It’s not often that the Queen drops in on a business conference in Burnley. But a visit from the Windsors was what delegates to the Small Firms’ Summit experienced this week.

Debate on the burdens of red tape and lack of skilled workers was temporarily suspended as the Queen and Duke of Edinburgh met selected guests.

The visit may have contributed to the upbeat mood of small firm managers as they met at Burnley College on the impressive University of Central Lancashire site in the town.

Also helping put a smile on delegates’ faces was the opening speech by Stephen Falder, a Cheshire businessman who invented the highly effective anti microbial product Byotrol which he exports around the world.

Stephen is an avid Manchester City fan and his voice was still a bit croaky as he enthused about the advantages that small and family run businesses can have over the big boys.

“You need passion and fun” Stephen declared and told us how he’d named a product for keeping barnacles off the keels of boats “Slippery Bottom.” It rushed off the shelves.

He set off a lively debate by saying claims that regulation was strangling small businesses were overdone. He’d been to Europe and said regulators in Brussels and elsewhere were prepared to listen if you didn’t rant and explained the problem convincingly.

Byotrol had been through the hard times in 2008. Everyone-managers and workforce-had gone on to a four day week and were in a good position to spring back.

The conference then debated a number of issues affecting small firms including the quality of young people emerging from schools and higher education.

There seemed to be agreement that some youngsters were under the impression that a degree would guarantee them a place half way up the management tree when in fact they needed to be prepared to start at the bottom.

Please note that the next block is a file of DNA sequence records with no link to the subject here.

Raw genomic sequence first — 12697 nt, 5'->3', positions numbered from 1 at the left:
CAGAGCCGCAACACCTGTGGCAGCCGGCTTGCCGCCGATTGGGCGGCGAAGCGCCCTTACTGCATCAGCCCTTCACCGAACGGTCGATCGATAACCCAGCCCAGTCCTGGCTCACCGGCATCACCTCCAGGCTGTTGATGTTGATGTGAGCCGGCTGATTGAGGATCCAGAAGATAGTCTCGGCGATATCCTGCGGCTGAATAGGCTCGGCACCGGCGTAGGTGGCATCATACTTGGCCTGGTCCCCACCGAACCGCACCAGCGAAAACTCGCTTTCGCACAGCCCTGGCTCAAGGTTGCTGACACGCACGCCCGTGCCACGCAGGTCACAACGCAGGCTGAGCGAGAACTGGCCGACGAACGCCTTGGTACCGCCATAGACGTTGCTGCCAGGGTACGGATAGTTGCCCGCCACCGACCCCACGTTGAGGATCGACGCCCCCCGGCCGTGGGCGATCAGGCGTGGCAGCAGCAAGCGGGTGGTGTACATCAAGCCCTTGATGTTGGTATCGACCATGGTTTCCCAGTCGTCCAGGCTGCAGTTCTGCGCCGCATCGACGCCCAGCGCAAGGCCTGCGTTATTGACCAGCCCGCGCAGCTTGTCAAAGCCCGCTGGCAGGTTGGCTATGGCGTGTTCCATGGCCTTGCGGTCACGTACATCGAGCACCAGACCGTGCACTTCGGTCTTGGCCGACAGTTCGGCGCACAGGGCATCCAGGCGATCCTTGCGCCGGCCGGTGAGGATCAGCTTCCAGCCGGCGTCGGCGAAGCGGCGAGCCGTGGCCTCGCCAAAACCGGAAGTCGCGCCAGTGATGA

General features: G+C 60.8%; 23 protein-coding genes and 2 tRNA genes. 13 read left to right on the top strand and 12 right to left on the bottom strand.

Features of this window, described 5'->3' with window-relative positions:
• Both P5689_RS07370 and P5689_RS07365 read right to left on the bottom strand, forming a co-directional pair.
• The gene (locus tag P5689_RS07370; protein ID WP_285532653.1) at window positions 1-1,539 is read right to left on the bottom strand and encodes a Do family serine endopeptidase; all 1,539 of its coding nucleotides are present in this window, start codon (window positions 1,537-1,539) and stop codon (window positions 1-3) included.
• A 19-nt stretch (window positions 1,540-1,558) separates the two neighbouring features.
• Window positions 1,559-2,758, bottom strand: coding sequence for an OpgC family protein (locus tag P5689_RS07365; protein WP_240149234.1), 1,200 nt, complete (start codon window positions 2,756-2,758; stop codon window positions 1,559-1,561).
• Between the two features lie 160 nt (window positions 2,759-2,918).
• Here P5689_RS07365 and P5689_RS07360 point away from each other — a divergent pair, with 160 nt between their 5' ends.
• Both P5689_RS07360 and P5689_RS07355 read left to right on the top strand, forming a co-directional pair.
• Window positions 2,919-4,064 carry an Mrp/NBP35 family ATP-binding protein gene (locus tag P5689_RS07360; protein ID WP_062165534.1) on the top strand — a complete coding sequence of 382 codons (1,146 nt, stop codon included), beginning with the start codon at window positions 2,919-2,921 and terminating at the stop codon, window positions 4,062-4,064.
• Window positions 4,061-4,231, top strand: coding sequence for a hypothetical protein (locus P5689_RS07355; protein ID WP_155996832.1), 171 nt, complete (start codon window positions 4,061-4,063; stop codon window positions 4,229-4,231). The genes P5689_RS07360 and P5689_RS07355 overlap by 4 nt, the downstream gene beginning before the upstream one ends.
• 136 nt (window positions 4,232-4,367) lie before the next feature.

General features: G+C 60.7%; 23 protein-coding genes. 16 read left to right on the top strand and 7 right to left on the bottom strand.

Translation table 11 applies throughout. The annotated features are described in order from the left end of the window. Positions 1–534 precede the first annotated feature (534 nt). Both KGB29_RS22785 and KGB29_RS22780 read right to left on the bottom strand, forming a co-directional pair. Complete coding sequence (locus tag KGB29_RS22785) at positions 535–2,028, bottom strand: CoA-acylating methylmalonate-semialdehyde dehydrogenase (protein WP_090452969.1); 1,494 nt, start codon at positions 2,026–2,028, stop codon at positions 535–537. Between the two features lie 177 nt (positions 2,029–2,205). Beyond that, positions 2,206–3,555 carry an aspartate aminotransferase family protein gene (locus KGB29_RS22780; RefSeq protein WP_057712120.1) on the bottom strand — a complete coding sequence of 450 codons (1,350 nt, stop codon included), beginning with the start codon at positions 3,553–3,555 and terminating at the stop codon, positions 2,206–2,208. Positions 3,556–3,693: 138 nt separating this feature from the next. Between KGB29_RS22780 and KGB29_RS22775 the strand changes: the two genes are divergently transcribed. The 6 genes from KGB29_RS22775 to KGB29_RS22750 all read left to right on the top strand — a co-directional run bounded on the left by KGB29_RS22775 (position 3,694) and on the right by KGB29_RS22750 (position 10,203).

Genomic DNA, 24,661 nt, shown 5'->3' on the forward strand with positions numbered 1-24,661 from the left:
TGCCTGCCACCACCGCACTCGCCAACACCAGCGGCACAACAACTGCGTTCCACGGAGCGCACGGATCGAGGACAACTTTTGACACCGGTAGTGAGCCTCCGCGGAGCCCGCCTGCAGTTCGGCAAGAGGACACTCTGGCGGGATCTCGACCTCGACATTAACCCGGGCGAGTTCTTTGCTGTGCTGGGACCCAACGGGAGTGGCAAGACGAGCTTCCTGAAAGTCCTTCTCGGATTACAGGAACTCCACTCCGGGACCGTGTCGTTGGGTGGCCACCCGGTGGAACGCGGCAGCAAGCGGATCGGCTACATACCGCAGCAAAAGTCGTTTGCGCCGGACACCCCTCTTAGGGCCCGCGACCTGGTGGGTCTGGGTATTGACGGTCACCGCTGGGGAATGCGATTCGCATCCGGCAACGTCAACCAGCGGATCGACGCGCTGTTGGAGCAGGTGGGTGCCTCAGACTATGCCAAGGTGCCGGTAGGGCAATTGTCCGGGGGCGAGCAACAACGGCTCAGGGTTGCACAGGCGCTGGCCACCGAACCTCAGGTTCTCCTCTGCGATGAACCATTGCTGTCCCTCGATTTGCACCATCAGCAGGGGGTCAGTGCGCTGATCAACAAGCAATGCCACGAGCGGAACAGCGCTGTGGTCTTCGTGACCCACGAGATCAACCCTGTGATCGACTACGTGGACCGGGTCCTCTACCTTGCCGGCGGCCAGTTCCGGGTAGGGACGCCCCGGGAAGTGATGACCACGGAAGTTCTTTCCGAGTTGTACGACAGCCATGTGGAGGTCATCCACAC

There was a call for teachers and university lecturers to get business experience on the shop floor and for youngsters to be given every encouragement to start enterprises when they were in their late teens.

Firms were encouraged to make work experience meaningful and the conference ended with calls to the government to take action on business rates and the growing number of extra charges firms were being asked to pay for a range of services.


Meanwhile over at the Liverpool Economic Forum calls were once again heard for all agencies in the City Region to work together.

The new mayor Joe Anderson was billed to be there but was already strutting the world stage at an event in Paris. This was one of the ideas around the creation of the post that seems to have got off to a quick start.

If Joe had swapped Old Hall Street for the Champs Elysees he would have heard an old cry for agencies supporting business in the Liverpool City Region to work together.

The panel including Wayne Locke (Space Northwest), Neil Murray (Redx Pharma) and John Schorah (Weightmans) clearly had concerns about whether the new Local Enterprise Partnership, Liverpool Vision and the councils on Merseyside were all pulling in the same direction.
This may be a task that Joe Anderson can undertake, but he is only mayor of Liverpool, an early sign of the folly of not making this a city region post.